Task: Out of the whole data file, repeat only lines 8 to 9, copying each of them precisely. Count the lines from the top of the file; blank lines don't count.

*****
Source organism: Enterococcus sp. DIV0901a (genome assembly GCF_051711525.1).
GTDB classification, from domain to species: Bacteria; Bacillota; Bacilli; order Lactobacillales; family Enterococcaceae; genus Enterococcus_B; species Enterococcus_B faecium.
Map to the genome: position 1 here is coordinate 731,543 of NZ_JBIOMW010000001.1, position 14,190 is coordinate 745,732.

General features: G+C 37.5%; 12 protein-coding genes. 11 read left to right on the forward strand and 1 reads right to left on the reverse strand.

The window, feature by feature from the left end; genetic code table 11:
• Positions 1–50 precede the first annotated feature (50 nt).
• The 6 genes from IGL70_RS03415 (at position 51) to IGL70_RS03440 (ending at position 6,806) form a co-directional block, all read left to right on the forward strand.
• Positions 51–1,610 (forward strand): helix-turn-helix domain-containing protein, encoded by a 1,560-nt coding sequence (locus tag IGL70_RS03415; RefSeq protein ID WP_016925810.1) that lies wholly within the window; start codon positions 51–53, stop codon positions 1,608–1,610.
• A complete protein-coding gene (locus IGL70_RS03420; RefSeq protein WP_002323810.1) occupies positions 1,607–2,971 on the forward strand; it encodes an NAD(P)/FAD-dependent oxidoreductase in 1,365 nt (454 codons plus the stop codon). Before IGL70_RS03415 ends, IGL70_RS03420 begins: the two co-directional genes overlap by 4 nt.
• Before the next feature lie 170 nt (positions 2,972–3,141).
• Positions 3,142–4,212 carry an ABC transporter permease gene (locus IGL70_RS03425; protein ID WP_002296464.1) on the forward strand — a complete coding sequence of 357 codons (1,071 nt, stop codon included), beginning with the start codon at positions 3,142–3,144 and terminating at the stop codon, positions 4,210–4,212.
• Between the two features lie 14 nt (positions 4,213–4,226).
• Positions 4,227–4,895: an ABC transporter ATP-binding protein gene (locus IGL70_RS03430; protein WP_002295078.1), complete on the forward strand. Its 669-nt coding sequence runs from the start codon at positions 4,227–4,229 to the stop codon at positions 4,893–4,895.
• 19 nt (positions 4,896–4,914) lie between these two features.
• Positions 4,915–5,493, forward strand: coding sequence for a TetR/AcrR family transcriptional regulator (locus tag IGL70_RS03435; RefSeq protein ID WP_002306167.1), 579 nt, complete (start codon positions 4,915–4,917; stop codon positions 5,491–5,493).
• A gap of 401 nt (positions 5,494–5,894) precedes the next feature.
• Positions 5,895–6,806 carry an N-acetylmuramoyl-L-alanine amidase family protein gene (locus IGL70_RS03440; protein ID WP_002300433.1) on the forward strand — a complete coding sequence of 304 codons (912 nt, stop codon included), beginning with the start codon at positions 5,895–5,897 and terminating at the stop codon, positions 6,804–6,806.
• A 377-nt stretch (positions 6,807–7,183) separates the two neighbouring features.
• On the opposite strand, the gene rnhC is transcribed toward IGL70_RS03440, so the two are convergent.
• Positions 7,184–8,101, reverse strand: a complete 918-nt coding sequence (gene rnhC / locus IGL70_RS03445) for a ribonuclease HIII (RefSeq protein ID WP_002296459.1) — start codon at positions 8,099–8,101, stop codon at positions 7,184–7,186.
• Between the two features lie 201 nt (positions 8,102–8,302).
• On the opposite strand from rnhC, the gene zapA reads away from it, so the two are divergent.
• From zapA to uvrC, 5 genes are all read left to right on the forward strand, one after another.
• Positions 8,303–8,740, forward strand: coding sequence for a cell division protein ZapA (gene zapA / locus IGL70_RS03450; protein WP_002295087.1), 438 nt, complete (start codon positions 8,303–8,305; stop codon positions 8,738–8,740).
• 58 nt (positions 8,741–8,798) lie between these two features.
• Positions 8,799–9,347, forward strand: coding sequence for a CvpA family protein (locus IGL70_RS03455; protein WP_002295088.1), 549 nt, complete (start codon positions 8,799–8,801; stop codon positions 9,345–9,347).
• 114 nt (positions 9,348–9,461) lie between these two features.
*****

• Positions 51–1,610 (forward strand): helix-turn-helix domain-containing protein, encoded by a 1,560-nt coding sequence (locus tag IGL70_RS03415; RefSeq protein ID WP_016925810.1) that lies wholly within the window; start codon positions 51–53, stop codon positions 1,608–1,610.
• A complete protein-coding gene (locus IGL70_RS03420; RefSeq protein WP_002323810.1) occupies positions 1,607–2,971 on the forward strand; it encodes an NAD(P)/FAD-dependent oxidoreductase in 1,365 nt (454 codons plus the stop codon). Before IGL70_RS03415 ends, IGL70_RS03420 begins: the two co-directional genes overlap by 4 nt.